8. Answer: B. Have the mother remove and reapply the harness before discharge.
- Option B: Having the mother remove and reapply the harness before discharge allows the nurse to directly observe the mother’s method and comfort level. It also provides time for reinstruction if needed.
- Option A: Although the nurse’s demonstration is a good teaching method, it does not permit evaluation of the mother’s routine.
- Option C: Verbalization is significant to allow the nurse to assess the mother’s understanding, but it does not allow evaluation of the mother’s psychomotor skills.
- Option D: Requesting a home visit is further means of evaluation but does not provide instant feedback.
9. Answer: B. Ortolani’s sign
- Option B: Ortolani’s sign is felt and heard when newborn’s or neonate’s hip is flexed and abducted.
- Option A: A characteristic limp would be noted in the ambulatory child.
- Option C: Asymmetrical gluteal folds would be noted in DDH.
- Option D: Trendelenburg’s sign is noted in the weight-bearing child when the child stands on the affected hip and the pelvis tilts downward on the normal side instead of upward.
10. Answer: B. “My baby won’t lift his head up and look at me; he’s so floppy.”
- Option B: Hypotonia or floppy infant is an early manifestation of cerebral palsy. Typically, the infant lifts his head to 90-degree angle by age 4 months with only a partial head lag by age 2 months.
- Option A: Although rigidity and tenseness are possible signs cerebral palsy, a limitation in one leg suggests DDH.
- Option C: Tilting of the hip is an indication of developmental dysplasia of the hip (DDH).
- Option D: Rolling completely over usually does not occur until the infant is age 6 months.
11. Answer: D. Subluxation
- Option D: DDH is a group of congenital abnormalities of the hip joints, which includes subluxation, dislocation, and preluxation. Of the types of congenital hip abnormalities, subluxation is the most common.
- Options A and C: Preluxation, also known as acetabular dysplasia, is the mildest form.
- Option B: Dislocation is complete displacement of the femoral head out of the acetabulum.
12. Answer: C. Osteogenesis imperfecta
- Option C: Osteogenesis imperfecta (OI), also known as brittle bone disease, is a group of genetic disorders that principally affect the bones. It results in bones that break quickly. The severity may be mild to severe. Other symptoms may include problems with the teeth, loose joints, a blue tinge to the whites of the eye, short height, hearing loss, and breathing problems.
- Option A: Congenital hip dislocation (CHD) occurs when a child is born with an unstable hip. It is caused by abnormal formation of the hip joint during the early stages of fetal development. CHD is also known as Developmental Dysplasia of the Hip (DDH).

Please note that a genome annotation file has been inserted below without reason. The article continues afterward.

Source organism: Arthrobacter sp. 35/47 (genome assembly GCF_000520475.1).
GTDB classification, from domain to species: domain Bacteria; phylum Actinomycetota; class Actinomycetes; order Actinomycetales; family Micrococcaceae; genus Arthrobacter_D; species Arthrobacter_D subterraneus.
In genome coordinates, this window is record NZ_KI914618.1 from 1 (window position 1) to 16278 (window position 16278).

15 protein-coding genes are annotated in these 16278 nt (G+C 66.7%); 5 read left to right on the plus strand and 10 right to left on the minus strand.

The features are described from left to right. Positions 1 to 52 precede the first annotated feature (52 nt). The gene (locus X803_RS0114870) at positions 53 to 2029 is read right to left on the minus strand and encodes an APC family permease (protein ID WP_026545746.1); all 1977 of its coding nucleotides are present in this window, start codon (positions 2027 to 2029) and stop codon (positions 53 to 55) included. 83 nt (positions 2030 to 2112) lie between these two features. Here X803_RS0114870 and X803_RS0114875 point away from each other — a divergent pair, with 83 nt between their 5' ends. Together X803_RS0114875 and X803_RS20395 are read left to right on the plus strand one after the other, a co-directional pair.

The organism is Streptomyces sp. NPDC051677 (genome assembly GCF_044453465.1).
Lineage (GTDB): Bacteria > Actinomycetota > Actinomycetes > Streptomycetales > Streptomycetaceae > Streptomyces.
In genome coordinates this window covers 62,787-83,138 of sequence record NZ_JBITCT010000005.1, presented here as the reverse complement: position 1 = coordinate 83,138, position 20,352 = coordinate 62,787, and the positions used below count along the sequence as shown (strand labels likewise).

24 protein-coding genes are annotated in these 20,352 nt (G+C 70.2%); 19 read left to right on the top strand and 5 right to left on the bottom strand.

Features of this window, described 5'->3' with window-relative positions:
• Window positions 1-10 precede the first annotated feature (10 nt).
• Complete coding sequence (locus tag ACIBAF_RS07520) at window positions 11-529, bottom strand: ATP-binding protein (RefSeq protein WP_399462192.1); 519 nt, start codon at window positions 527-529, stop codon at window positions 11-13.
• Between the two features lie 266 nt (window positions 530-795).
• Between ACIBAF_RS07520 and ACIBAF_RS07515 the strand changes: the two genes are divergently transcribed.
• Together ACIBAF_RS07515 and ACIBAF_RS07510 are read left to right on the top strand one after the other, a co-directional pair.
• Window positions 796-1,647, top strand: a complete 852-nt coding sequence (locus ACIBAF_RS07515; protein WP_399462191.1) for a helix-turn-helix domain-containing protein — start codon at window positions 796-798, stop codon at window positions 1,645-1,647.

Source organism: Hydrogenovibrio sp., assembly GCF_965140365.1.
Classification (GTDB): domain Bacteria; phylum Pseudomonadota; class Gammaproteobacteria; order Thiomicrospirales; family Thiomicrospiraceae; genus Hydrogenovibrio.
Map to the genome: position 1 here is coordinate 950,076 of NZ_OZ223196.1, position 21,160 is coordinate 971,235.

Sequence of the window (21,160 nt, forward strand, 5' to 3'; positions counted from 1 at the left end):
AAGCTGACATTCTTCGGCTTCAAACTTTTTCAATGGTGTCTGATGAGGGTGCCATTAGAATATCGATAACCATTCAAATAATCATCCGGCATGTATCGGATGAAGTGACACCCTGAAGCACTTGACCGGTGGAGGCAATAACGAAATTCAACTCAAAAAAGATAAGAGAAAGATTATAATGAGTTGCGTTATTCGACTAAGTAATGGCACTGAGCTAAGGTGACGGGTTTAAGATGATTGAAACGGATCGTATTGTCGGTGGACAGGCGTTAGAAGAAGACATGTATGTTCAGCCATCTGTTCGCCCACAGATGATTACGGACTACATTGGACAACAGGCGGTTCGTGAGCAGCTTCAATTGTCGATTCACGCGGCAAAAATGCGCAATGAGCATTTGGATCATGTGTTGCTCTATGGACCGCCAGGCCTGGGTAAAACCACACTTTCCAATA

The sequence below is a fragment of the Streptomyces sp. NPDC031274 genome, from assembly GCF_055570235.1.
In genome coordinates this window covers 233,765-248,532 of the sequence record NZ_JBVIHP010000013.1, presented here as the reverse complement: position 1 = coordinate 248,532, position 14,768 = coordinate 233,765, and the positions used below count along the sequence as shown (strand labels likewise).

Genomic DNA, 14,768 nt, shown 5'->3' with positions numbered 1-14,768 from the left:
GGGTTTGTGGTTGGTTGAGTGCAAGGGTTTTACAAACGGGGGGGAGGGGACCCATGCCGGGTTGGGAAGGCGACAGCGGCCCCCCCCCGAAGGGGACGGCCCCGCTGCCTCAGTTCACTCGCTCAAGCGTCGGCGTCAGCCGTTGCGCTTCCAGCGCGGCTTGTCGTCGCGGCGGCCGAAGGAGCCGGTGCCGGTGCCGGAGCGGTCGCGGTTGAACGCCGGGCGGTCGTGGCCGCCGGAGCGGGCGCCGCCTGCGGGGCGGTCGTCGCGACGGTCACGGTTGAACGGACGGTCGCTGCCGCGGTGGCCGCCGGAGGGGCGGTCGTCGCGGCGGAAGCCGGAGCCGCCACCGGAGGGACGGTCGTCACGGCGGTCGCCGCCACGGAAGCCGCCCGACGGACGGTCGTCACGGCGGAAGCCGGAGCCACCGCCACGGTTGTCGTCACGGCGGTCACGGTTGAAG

- Option B: Duchenne muscular dystrophy (DMD) is a genetic condition marked by progressive weakening of voluntary muscles. DMD worsens more rapidly than other types of muscular dystrophy.
- Option D: A bone infection, also called osteomyelitis, can result when bacteria or fungi penetrate a bone. In children, bone infections usually occur in the long bones of the arms and legs. In adults, they usually appear in the hips, spine, and feet.
13. Answer: A, B, D, and E
- Options A, B, D, and E: The symptoms for acute and chronic osteomyelitis are very similar and include fever, irritability, fatigue, nausea, tenderness, redness (not pallor in option C), and warmth in the area of the infection, swelling around the affected bone, and lost range of motion.
14. Answer: C. 1A, 2B, 3C
- Buck’s traction is a type of skin traction with the legs in an extended position. It is used primarily for short-term immobilization, preoperatively with dislocated hips, for correcting contractures, or for bone deformities such as Legg-Calvé-Perthes disease.
- Russell’s traction uses skin traction on the lower leg and a padded sling under the knee. The combination of longitudinal and perpendicular traction allows realignment of the lower extremity and immobilizes the hips and knees in a flexed position.
- Bryant’s traction is skin traction with the legs flexed at a 90-degree angle at the hip.
15. Answer: C, D, E, F, G, and H
- Options C, D, E, F, G, and H: When damage occurs to a muscle or muscle group within the fascial compartment, the resulting swelling and bleeding can create an increased pressure that, if left untreated, can choke off circulation, eventually leading to localized cellular hypoxia and death. The six P’s of compartment syndrome for warning signs to watch for are Pain, Pallor, Pulselessness, Paresthesia, Paralysis, and Poikilothermia.